As part of the MPR process, a random sample of youth and families is drawn from across the state, based on their participation in either ICC or IHT.  Once consent is obtained, trained reviewers examine relevant medical records and conduct interviews with multiple informants, including the youth, the caregiver and the IHT or ICC provider. The MPR examines service system performance across multiple domains, including youth and family progress.  Reviewers rate the quality of provider practice using a scale from 1 to 5, with 1 being adverse and 5 being exemplary. Individual scores are totaled together to determine what percentage of clinical practice experienced by youth and families in the review is adverse, poor, fair, good or exemplary.

Several compliance measures within the parties’ Joint Disengagement Criteria are based on results from the MPR, including the adequacy of care coordination, clinical assessments, service delivery, treatment planning, team formation and team participation.  In order to satisfy the annual Disengagement Measures, there must be a ten percent increase in the number of services considered “good or better” by the MPR.  This formula for incremental change uses baseline data from ICC and IHT system performance gathered in 2016.  Additionally, the Joint Disengagement Criteria require that no youth should experience “adverse practice” (a rating of 1 on the MPR scale) except in rare circumstances.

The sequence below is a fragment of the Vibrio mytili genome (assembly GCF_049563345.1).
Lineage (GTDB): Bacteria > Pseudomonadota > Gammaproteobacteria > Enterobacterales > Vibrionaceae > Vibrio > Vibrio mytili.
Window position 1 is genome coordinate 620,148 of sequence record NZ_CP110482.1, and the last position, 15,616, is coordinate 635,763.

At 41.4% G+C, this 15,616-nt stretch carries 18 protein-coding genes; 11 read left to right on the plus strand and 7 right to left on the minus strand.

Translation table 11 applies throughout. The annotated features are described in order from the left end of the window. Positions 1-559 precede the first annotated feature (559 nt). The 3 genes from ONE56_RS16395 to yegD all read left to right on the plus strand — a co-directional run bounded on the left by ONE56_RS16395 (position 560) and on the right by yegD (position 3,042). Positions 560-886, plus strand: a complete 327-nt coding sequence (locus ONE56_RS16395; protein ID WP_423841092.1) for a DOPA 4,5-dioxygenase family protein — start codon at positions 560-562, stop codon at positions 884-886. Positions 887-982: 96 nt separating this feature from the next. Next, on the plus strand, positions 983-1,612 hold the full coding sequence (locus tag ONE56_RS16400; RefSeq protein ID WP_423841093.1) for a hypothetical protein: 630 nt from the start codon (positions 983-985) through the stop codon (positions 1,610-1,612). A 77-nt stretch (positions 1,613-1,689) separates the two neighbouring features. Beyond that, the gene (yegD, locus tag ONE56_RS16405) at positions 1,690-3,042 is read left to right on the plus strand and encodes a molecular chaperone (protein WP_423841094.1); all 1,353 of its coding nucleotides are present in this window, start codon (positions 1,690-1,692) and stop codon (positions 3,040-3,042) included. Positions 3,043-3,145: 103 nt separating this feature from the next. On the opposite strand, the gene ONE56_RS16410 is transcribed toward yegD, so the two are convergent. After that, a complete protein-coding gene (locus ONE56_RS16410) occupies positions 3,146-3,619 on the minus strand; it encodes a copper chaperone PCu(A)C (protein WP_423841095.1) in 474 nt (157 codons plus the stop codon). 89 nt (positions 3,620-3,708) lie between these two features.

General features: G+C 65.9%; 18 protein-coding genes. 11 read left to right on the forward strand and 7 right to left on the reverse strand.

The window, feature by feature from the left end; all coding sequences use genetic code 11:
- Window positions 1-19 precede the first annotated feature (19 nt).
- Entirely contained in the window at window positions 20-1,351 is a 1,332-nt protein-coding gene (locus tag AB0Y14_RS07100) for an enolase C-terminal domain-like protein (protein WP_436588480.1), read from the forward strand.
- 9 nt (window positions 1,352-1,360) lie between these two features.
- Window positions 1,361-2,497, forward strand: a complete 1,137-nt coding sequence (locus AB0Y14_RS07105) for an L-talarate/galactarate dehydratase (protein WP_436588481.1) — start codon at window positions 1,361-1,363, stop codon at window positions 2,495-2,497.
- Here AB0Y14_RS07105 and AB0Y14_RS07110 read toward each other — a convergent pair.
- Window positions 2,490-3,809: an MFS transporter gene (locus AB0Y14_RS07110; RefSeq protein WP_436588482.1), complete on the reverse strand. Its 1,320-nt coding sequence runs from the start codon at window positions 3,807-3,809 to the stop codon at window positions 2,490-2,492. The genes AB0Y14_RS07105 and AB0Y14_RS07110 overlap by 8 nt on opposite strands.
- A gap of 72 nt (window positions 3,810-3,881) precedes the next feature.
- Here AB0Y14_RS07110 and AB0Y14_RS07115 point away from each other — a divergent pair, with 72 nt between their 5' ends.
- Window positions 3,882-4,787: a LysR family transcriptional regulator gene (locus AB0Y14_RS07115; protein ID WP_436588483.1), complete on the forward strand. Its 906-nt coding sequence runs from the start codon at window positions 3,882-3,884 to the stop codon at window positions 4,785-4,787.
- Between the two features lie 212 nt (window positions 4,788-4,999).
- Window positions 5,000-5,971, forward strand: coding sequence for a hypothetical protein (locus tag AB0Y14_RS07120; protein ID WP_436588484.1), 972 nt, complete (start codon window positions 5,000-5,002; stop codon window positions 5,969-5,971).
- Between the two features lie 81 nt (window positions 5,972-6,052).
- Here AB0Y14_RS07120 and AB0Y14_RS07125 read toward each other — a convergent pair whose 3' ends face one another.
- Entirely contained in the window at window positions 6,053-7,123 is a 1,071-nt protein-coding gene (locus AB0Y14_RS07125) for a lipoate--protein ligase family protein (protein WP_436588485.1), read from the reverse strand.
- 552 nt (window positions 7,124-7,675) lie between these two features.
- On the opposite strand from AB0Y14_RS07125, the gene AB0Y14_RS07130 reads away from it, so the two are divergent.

A new set of MPR data on ICC practice, gathered during the fall of 2017, was released in mid-January, 2018. This new data has been designated as the measure of compliance for calendar year 2017 of the Disengagement Criteria. These scores show mixed results in the delivery of ICC.  Relative areas of strength (accessibility of services in the community, service responsiveness, cultural competence and youth/family engagement) are consistent with prior reviews. However, concerns remains regarding the quality of clinical assessments, as well as the effectiveness of care coordination and transition planning.